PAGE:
Apologizing to entitled strangers online rarely proves effective. An "I'm sorry" doesn't make the woke go away. It's only a sign that you are frightened and thus willing to succumb to their creepy cult.

The Sacraments of the Woke are not forgiving. Do not forget that when someone digs up tweets from your teenage years and demands an apology from the fetal position.

On the other hand, the mob has proven vulnerable to those who refuse to bow to its orders, despite its vilest efforts.

Last fall, Barstool founder Dave Portnoy, a multi-time cancel culture survivor, was the subject of what was clearly a witch hunt to eliminate him from the public space entirely. Business Insider published a hit piece on Portnoy that sought to portray him as an aggressive sexual deviant. The "report" cited two unreliable sources. The report dismissed contradicting evidence to reach its preferred conclusion.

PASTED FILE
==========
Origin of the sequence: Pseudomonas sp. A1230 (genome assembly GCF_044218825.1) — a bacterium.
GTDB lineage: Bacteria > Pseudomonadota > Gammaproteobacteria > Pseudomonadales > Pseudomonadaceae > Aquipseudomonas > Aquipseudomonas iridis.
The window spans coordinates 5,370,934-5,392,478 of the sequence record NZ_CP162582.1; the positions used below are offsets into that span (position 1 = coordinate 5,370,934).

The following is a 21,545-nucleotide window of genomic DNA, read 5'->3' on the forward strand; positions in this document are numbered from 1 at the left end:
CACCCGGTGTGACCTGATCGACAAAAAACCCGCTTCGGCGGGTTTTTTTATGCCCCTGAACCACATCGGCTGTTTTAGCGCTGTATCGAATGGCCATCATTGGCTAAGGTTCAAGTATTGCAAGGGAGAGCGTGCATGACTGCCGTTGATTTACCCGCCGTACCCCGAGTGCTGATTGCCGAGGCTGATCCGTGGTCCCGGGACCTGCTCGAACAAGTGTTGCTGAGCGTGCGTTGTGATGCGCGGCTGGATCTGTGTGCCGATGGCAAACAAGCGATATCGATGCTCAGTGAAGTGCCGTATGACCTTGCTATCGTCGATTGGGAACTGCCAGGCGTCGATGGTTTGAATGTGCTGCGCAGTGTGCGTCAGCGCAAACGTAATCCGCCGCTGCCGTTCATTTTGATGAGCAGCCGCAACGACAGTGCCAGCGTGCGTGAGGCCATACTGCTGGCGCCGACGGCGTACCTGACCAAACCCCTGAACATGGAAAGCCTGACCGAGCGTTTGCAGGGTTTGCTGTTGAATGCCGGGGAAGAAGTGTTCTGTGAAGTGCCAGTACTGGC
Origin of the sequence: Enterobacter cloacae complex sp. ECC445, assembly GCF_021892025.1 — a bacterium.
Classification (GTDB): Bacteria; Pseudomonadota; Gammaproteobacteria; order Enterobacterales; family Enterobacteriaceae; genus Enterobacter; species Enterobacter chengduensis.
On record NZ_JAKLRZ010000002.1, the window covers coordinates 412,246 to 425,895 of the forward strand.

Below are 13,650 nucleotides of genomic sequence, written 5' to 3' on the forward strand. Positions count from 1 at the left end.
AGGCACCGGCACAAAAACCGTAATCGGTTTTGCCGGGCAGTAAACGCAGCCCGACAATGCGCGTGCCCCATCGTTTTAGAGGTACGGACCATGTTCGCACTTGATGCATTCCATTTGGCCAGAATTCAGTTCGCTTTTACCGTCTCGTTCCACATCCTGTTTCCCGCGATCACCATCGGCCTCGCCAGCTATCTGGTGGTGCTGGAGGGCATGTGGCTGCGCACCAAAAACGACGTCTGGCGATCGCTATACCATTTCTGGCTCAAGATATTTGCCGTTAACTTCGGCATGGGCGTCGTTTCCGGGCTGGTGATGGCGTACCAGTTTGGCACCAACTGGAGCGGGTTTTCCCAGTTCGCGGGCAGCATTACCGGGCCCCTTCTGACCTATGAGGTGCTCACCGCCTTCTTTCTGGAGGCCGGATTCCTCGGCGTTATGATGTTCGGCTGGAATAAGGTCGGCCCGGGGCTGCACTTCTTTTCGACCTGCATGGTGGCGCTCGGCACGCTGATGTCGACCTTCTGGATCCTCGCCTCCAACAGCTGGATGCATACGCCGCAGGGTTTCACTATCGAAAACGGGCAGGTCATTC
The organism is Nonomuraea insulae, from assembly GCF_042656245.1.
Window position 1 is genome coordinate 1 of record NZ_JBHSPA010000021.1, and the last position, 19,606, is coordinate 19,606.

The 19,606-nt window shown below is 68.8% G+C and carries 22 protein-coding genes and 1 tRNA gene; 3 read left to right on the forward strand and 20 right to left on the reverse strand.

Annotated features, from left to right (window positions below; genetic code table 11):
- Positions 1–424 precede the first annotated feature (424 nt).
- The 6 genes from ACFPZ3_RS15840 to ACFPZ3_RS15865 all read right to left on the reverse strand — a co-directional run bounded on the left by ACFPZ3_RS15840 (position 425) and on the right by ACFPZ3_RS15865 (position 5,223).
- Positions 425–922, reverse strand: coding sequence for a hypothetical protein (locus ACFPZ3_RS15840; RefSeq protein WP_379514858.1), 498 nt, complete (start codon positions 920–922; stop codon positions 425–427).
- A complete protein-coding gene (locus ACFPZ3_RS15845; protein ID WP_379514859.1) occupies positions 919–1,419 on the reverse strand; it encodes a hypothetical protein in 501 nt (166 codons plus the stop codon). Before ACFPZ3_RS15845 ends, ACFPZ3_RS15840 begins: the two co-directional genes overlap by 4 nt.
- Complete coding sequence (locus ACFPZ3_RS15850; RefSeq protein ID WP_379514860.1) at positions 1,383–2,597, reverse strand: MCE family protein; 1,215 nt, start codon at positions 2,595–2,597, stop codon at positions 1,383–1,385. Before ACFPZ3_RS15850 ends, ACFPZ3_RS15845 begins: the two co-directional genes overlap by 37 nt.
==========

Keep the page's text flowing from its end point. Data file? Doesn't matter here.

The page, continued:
Most people in Portnoy's position would have issued an insecure apology to all parties involved. PR firms often advise clients to apologize and show faux sympathy, even if they maintain their innocence. But Portnoy didn't do that. Instead, he released the text messages that Insider ignored and ultimately exposed the report as fraudulent and defamatory.

Portnoy never apologized, and he won. Imagine that.

Similarly, comedian Dave Chappelle refused to retract jokes he made during an October stand-up special called The Closer. The moment the press labeled Chappelle's jokes "transphobic," the comedy industry expected Chappelle to lay down and make amends to the purportedly offended. He didn't. Rather, Chappelle doubled down on his right to practice comedy and let the critics call for his career to no avail.